— Old Plymouth Trails • Winthrop Packard

... Pericles had to measure himself with Cimon, and to transfer the affections of the people from Cimon to himself. As he was not so rich a man as Cimon, who used from his own ample means to give a dinner daily to any poor Athenian who required it, clothe aged persons, and take away the fences round his property, so that anyone might gather the fruit, Pericles, unable to vie with him in this, turned his attention to a distribution of the public funds among the people, at the suggestion, we are told by Aristotle, of Damonides ...
— The Great Events by Famous Historians, Vol. 2 • Various

... precursor of destruction, rather than an evidence (as usually regarded) of prosperity. A given number of bees will make far less honey in two hives than in one, unless they are so numerous as greatly to crowd the hive. When a late swarm comes out, take away the queen, and they will immediately return. Any one may easily find the queen: she is always in the centre of the bunch into which the swarm collects on lighting. If they form two or three clusters, it is because they have that number of queens. Then all the queens should ...
— Soil Culture • J. H. Walden

... replied Jacky with cheerful confidence, as he proceeded to strip. "You 'member what I told you 'bout that white woman myall blacks take away with them long time ago when ship was break up near Cape Melville, and they find her lying on beach? They didn't kill her—these myall nigger like White Mary {*} too much. I don't think these fellow will kill Missie. I think it Daylight or ...
— Chinkie's Flat and Other Stories - 1904 • Louis Becke

... Take away the leading articles, foreign correspondence, and parliamentary intelligence of our Jupiters of the press; and what have you got left? Only some police reports and an attenuated column of telegrams—solely from France and Germany, or some other ...
— She and I, Volume 2 - A Love Story. A Life History. • John Conroy Hutcheson

... to look after the sand pit and start making fence posts. I was reading in one of the 'Concrete on the Farm' bulletins how they're made. It isn't going to be much of a job to receive the tickets for sand and gravel that Mr. Brady'll take away, and the man in charge can spend practically all of his time making fence posts. He ought to make at least 20 posts each day—that would mean that in a month we would have 520 posts—enough for 520 rods of fence—or in ...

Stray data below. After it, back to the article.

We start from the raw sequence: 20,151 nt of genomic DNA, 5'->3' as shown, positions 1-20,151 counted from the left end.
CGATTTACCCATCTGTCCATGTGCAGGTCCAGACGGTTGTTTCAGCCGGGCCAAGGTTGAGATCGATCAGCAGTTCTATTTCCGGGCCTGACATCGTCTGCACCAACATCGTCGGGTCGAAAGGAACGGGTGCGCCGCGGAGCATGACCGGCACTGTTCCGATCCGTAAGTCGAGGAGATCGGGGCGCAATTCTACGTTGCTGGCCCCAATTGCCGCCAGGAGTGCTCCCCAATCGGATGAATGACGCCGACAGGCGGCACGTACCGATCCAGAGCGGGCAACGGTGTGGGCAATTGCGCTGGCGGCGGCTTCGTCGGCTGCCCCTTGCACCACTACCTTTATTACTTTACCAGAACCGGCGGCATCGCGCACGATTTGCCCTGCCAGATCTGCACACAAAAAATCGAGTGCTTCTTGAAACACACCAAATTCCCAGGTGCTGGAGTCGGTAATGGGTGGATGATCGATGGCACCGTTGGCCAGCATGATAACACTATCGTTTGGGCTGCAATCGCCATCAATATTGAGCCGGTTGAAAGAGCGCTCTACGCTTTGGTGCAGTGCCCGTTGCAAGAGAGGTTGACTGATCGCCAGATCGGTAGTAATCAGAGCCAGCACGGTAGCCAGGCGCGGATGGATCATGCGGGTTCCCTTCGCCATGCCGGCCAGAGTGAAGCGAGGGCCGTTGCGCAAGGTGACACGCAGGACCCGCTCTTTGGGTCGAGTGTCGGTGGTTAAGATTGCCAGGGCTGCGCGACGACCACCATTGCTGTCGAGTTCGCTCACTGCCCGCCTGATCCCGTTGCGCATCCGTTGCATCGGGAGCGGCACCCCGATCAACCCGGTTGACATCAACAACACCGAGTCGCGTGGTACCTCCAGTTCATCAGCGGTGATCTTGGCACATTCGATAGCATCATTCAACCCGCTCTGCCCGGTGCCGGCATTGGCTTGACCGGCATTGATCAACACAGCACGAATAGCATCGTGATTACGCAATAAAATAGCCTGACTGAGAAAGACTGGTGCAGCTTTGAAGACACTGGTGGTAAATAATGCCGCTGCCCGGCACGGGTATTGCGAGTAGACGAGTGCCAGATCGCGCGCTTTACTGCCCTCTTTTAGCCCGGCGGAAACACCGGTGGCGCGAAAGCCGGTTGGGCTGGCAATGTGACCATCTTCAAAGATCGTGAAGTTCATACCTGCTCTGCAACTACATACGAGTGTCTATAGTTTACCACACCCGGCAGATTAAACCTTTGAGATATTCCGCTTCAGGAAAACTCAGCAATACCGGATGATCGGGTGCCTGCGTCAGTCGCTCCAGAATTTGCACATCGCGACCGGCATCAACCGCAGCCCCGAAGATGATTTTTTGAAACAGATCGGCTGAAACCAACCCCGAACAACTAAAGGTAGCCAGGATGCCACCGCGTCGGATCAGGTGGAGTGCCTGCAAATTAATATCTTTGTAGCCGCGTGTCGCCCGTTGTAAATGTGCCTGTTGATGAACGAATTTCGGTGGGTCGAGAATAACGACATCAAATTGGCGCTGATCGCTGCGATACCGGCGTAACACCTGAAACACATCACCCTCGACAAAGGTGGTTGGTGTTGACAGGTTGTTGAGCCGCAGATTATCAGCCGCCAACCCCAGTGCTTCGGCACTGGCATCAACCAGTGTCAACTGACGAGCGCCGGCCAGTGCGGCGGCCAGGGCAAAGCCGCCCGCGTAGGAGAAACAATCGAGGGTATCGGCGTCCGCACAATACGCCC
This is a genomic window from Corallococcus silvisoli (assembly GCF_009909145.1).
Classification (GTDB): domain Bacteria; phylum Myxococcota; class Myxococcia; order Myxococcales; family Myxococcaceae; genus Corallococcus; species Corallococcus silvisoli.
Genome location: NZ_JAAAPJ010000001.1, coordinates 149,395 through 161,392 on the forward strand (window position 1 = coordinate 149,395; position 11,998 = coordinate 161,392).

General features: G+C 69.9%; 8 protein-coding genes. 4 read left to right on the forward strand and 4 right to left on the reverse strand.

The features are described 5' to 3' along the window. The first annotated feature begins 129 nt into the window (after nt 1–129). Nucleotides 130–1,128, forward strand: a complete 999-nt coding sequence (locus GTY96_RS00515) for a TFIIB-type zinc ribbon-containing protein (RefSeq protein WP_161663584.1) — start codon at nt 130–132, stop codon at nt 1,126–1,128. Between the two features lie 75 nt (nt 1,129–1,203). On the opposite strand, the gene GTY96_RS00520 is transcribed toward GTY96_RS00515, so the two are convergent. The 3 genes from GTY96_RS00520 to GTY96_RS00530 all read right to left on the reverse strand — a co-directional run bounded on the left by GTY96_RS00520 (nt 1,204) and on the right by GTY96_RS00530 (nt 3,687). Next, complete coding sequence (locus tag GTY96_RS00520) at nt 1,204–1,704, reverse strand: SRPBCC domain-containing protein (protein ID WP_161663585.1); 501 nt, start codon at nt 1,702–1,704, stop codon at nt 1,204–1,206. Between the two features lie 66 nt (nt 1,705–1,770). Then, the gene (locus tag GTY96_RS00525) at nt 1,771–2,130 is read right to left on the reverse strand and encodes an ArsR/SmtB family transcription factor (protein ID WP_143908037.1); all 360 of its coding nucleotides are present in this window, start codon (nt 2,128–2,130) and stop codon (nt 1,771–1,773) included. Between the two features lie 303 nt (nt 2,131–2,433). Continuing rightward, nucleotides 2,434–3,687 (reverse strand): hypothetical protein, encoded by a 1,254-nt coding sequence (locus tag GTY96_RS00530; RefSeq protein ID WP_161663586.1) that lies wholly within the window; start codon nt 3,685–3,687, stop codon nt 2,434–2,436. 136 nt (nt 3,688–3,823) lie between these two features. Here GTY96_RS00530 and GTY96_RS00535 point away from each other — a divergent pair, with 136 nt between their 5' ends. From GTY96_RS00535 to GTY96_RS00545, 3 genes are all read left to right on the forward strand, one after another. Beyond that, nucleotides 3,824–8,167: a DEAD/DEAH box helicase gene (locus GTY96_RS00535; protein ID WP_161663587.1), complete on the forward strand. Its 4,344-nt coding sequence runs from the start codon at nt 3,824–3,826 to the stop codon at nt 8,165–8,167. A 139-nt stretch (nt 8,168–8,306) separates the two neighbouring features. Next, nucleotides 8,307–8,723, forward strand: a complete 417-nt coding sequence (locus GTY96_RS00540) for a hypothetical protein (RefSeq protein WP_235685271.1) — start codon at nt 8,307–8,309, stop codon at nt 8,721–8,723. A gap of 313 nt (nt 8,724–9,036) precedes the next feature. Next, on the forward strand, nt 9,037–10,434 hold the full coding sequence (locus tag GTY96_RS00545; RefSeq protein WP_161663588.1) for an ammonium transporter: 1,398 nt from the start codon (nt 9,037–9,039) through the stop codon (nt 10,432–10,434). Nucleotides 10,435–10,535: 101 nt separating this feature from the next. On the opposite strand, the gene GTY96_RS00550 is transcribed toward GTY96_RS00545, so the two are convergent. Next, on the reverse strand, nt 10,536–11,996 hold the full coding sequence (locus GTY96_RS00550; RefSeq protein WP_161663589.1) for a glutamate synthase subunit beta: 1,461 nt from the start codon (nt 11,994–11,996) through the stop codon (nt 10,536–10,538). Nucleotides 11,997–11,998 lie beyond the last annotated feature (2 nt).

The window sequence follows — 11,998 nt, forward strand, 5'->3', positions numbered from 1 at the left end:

— Hidden Treasure • John Thomas Simpson

... invention. Eight days later, the Pope sent the same man to tell me that he did not mean me to finish the chalice, and wanted to have it back precisely at the point to which I had already brought it. I told Pompeo: "This thing is not like the Mint, which it was in his power to take away; but five hundred crowns which I received belong to his Holiness, and I am ready to return them; the piece itself is mine, and with it I shall do what I think best." Pompeo ran off to report my speech, together with some biting words which in my righteous ...
— The Autobiography of Benvenuto Cellini • Benvenuto Cellini

... To all Gentlemen Soldiers, Merchants, Planters, and whom else it may concern. Whereas Bacon, contrary to Law and Equity, has, to satisfy his own Ambition, taken up Arms with a pretence to fight the Indians, but indeed to molest and enslave the whole Colony, and to take away their Liberties and Properties; this is to declare, that whoever shall bring this Traitor dead or alive to the Council, shall have three hundred pounds Reward. And ...
— The Works of Aphra Behn - Volume IV. • Aphra Behn

... nature as seen in the English rural landscape. From the "Cuckoo Song" of our language in its beginnings to the perfect loveliness of Tennyson's best verse, this note is ever sounding. It is persistent even amid the triumph of the drama. Take away from Shakespeare all his bits of natural description, all his casual allusions to the life and aspects of the country, and what a loss were there! The reign of the iambic couplet confined, but could not suppress, this native music; Pope notwithstanding, there came the "Ode to Evening" ...
— The Private Papers of Henry Ryecroft • George Gissing

... inertia increased Everywhere. It pleased all, now released from work and labors, To indulge in care-free quiet. Apollo, full of indignation, did not endure longer that the deadly Contagion of such easy ruin should creep over them thus. And, That he might take away from seers all means of deception, he Enticed from the rich bosom of the earth this friendly plant, Than which no other is more ready either to refresh for work the Mind wearied by long studies, or to sooth ...
— All About Coffee • William H. Ukers

... planting your bulbs with any of the ground cover plants that will take away the bare look that most bulb beds have? The arabis with its snowy blossoms is beautiful beneath the early tulips. The violas—with such a wide range of color—make lovely backgrounds for the later tulips, as also do the creeping phlox and the native ...
— Trees, Fruits and Flowers of Minnesota, 1916 • Various